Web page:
Singing for Sondheim

Best known for her work with the jazzy vocal group Manhattan Transfer, soprano Cheryl Bentyne unveils her "ReArrangements of Shadows" album (a tribute to the great Stephen Sondheim) by performing classics such as "Losing My Mind," "The Ladies Who Lunch" and "Send in the Clowns," plus a few numbers by Sondheim mentor Oscar Hammerstein. Twin Cities instrumentalists Steven Hobert (piano), Graydon Peterson (bass) and Matt Edlund (drums) provide the backing. (7 p.m. Tue., MacPhail Center for Music, Mpls., $30, 612-767-5250 or

Otherworldly delights

Question: Which classical composition features the sound of a cow? Answer: "Gnarly Buttons," a work for clarinet and orchestra by John Adams. Clarinetist Michael Collins premiered "Buttons" 20 years ago. Now he joins the Minnesota Orchestra for its first performances of the zany and moving composition. The concert opens with "Ramal" by Syrian-American composer Kareem Roustom. It closes with Gustav Holst's "The Planets" — its magnificent orchestration and flights of interstellar imagination should be a nice fit for Osmo Vänskä's no-nonsense direction. (11 a.m. Thu., 8 p.m. Fri. & Sat.; Orchestra Hall, Mpls., $12-$97, 612-371-5656 or

'Stars and Stripes Forever'

The city of Edina-sponsored 1st John Philip Sousa Memorial Band opens another season of concerts honoring the patriotic composer, whose infectious marches symbolize the go-getting spirit of America. (7 p.m. Sat., Minnesota Masonic Heritage Center, Bloomington; 7 p.m. Sept. 30, Edinborough Park, Edina; $11-$17, 952-948-6500 or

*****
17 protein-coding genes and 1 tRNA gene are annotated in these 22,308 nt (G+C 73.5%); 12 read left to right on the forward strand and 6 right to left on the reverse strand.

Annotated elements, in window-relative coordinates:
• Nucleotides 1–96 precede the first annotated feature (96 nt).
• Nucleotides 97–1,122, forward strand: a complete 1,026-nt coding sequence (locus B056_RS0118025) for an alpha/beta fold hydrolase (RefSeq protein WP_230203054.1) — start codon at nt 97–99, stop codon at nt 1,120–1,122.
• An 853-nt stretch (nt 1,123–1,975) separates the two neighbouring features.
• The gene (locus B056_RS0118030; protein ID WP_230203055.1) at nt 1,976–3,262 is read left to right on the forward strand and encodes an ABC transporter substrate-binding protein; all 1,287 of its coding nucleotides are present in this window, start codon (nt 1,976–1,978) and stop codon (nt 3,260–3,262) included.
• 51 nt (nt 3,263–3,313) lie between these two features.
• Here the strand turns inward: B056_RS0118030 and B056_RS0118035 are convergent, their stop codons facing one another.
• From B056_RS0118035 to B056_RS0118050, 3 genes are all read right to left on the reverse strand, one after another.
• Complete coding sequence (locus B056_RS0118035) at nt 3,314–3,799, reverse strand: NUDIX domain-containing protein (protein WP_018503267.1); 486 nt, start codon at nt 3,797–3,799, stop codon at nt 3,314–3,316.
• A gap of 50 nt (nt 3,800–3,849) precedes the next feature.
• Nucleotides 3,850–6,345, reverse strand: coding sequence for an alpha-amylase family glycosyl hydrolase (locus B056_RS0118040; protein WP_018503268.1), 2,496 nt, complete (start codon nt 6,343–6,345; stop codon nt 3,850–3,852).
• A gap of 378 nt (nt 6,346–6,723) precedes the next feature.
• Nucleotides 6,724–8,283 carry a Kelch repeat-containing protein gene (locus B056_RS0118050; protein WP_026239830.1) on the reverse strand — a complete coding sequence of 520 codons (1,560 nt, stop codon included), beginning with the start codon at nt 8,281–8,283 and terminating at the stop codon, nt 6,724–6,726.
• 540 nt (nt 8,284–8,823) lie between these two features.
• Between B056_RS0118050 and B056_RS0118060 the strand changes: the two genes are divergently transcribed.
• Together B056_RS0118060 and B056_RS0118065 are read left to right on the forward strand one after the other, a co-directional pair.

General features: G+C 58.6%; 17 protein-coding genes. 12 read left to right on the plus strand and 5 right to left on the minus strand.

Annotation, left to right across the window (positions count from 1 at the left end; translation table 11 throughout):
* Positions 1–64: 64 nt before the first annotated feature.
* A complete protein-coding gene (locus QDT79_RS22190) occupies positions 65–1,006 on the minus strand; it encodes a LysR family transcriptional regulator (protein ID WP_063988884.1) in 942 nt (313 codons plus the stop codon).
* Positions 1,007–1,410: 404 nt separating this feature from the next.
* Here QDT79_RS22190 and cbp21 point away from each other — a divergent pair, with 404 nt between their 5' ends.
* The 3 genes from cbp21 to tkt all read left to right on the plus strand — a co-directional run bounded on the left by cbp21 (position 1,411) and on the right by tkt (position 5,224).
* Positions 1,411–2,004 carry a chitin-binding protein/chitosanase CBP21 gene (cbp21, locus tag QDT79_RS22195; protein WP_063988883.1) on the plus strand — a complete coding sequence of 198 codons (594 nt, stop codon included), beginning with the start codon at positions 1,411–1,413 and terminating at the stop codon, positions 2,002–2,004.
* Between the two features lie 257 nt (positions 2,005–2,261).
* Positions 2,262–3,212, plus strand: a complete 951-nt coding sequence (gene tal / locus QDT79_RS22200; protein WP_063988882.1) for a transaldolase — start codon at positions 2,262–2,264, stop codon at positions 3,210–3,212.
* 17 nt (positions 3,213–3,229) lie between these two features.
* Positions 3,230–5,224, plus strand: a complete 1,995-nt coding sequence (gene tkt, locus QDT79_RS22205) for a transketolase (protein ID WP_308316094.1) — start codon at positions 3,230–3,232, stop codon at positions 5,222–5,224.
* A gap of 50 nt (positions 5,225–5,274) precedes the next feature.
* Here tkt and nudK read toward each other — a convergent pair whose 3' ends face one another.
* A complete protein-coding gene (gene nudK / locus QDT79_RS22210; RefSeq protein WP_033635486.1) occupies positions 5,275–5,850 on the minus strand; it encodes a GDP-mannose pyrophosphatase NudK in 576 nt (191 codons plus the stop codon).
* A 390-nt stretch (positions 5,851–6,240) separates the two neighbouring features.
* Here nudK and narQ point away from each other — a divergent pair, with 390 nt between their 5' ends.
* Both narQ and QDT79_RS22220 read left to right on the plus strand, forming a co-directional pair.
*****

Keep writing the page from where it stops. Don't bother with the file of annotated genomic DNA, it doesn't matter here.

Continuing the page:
Music by the Isles

A concert by the Minneapolis-based Isles Ensemble features a Sonatina for violin and piano by Schubert, Brahms' Piano Trio in C Major and "Entr'acte" by contemporary American composer Caroline Shaw. A total of nine musicians will play, including Minnesota Orchestra violinist Helen Chang and pianist Tim Lovelace. (2 p.m. Sun., Lake of the Isles Lutheran Church, Mpls.; $10-$20 suggested donation,

50 years at the organ

The gig economy hadn't been invented when Philip Brunelle started working as Plymouth Congregational Church's organist/choirmaster. Fifty years later, Brunelle is still on the job. He celebrates the milestone with an organ recital and hymn sing, followed by a reception marking his golden anniversary. (4 p.m. Sun., Plymouth Congregational Church, Mpls., free,